Wozniacki’s New Haven streak alive

Caroline Wozniacki took some time to reminisce after moving into the semifinals in New Haven for the sixth consecutive year.

”It’s unbelievable how the time flies,” she said. ”I’ve played a lot of good matches, a lot of tough matches. I’ve had rain delays. I’ve played indoors, outdoors in the heat, night sessions. I’ve played with some wind, with a hurricane coming in. You know, I played with a bit of everything.”

The four-time tournament champion beat American Sloane Stephens 7-6 (6), 6-2 on Thursday, improving her record to 23-1 at the Connecticut Tennis Center, with her lone loss coming a year ago when she had to retire from the semifinals because of a knee injury.

”I don’t think there’s many players that have won an event four times already,” she said. ”I’m pretty proud of my achievement actually. You know, I think it’s pretty impressive.”

The former No. 1 player in the world will play Simona Halep on Friday. The Romanian beat Russia’s Ekaterina Makarova 6-1, 7-6 (6).

The other semifinal will feature two players from the Czech Republic. Defending champion Petra Kvitova beat Russia’s Anastasia Pavlyuchenkova 2-6, 6-2, 7-5. She will face Klara Zakopolova, who came from a set down to beat Russian Elena Vesnina 4-6, 6-0, 6-4.

Stephens, the 20-year-old rising US star, stayed with Wozniacki early and was serving for the set after breaking the Danish star in the ninth game. But Wozniacki broke back to tie the set at 5-5 and never trailed in the tiebreaker, winning 8-6.

Wozniacki broke Stephens in the third game of the second set, and put the match away with another break to go up 5-2.

”We both were playing well,” said Stephens, who is still looking for her first WTA tournament title. ”It’s just unfortunate that I lost the tiebreaker. But I thought we both played really well.”

Kvitova needed three sets and a full day to make her return to the semifinals. Rain delayed the start of play in the early matches by more than an hour and a half, and she was forced to sit through a second, hour-long rain delay, during play.

It was the third three-set match of the tournament for the defending New Haven champion, who leads the WTA Tour’s top 100 players with 29 this season. She improved to 18-11 in those contests.

”I know I’m playing a lot of three-set matches, that’s why I probably know if I lose the first set, still I can go to the third,” Kvitova said. ”I don’t feel like without energy in the third set, so that’s good sign, too.”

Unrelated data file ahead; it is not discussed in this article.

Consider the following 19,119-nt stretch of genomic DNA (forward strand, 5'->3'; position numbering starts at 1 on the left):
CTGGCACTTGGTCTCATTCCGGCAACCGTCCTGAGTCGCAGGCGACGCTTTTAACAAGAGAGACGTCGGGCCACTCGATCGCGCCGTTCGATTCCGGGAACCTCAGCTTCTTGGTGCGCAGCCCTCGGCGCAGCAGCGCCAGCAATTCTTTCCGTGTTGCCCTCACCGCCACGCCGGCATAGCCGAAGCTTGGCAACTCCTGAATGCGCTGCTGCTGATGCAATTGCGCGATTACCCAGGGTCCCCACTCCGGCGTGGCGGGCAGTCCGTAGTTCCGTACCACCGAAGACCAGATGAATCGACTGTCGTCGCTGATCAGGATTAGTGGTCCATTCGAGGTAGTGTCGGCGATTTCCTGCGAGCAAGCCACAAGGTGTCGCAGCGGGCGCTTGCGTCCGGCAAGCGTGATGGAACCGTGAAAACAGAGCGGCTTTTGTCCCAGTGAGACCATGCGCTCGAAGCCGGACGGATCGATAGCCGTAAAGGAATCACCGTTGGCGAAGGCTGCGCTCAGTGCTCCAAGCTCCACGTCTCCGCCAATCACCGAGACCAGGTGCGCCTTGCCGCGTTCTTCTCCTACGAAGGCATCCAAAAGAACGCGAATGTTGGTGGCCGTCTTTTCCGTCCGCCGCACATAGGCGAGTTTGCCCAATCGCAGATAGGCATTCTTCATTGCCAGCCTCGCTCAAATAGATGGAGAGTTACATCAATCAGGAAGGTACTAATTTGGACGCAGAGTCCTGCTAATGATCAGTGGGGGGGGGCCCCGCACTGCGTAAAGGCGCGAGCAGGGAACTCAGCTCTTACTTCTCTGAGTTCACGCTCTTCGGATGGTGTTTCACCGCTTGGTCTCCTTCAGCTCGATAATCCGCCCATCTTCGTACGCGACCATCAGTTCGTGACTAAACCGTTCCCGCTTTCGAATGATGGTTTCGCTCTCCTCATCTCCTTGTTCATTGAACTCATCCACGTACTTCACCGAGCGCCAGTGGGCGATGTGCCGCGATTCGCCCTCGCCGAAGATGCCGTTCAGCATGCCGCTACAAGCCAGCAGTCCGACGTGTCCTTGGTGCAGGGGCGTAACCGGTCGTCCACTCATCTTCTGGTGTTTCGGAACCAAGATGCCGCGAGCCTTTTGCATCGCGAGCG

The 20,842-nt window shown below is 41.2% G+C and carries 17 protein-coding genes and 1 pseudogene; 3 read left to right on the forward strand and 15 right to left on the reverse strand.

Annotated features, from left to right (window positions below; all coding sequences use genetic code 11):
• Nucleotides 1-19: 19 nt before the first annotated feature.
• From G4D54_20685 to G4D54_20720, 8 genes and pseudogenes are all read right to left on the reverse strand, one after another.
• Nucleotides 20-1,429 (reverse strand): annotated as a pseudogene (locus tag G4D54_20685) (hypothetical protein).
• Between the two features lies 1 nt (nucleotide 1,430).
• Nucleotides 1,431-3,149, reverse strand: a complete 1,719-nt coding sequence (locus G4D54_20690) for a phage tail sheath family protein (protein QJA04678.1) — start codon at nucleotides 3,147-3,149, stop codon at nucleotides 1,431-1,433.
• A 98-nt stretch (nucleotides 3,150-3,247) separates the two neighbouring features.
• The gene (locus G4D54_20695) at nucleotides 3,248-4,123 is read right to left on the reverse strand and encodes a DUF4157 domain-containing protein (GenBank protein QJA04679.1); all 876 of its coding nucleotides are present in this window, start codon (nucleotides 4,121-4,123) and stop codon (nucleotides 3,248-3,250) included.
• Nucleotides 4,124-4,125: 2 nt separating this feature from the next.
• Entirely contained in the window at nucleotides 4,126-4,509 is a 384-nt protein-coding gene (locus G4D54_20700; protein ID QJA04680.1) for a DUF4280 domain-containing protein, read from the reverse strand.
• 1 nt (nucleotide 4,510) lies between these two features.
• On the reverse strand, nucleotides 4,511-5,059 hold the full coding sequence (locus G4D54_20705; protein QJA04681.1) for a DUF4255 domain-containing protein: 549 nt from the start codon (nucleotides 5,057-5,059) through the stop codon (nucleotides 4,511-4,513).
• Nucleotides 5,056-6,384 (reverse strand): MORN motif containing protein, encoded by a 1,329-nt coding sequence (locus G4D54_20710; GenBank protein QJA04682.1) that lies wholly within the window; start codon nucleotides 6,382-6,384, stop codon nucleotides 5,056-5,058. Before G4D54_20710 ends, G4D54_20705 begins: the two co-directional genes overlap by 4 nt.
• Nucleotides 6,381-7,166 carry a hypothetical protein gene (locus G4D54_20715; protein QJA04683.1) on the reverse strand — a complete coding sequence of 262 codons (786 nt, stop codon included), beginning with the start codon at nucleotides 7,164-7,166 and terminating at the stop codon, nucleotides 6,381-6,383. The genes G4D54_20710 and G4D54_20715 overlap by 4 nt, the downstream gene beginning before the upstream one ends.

Zakopalova also came from behind to win her quarterfinal, finding her confidence in the second set, which she won in 28 minutes. She was serving for the match at 5-2 before Vesnina rallied, coming within a point of tying the set.

”I was just fighting for every point,” Zakopalova said. ”In the end I was a little bit more lucky, I think.”

Their match and the earlier quarterfinal between Halep and Makarova were forced to the grandstand court by the rain.

Fewer than 20 fans watched as Halep jumped out early, taking the first 6-1 while breaking Makarova’s serve four times.

The second rain delay came with the players tied at 1-1 in the second, and when play resumed Makarova made a run, winning the next two games.

”I was a little bit nervous after (the rain),” Halep said. ”I played really slow after. But I came back from 4-2 again and I did well.”

The Romanian broke serve in the eighth game, and won the tiebreaker 8-6.

She is looking for her fourth tournament title this summer and said she likes where her game is heading into next week’s U.S. Open.

”I’m a bit tired right now,” she said. ”But I want to play tomorrow, to try my best. After that I will see what will happen.”

This is the first quarterfinal in the tournament’s history that didn’t include either of the top two seeds. Sara Errani and Angelique Kerber both lost earlier in the week in the second round. Kvitova, Wozniacki and Stephens were the only seeded players to make it past round two.

The players got a little excitement before play began Thursday.

A fire alarm, caused by smoke from someone cooking in the players’ lounge, forced the evacuation of the Connecticut Tennis Center for about 15 minutes.

”It was OK, when we were waiting for the match, some fun,” Kvitova said. ”I wasn’t cooking, so that’s good.”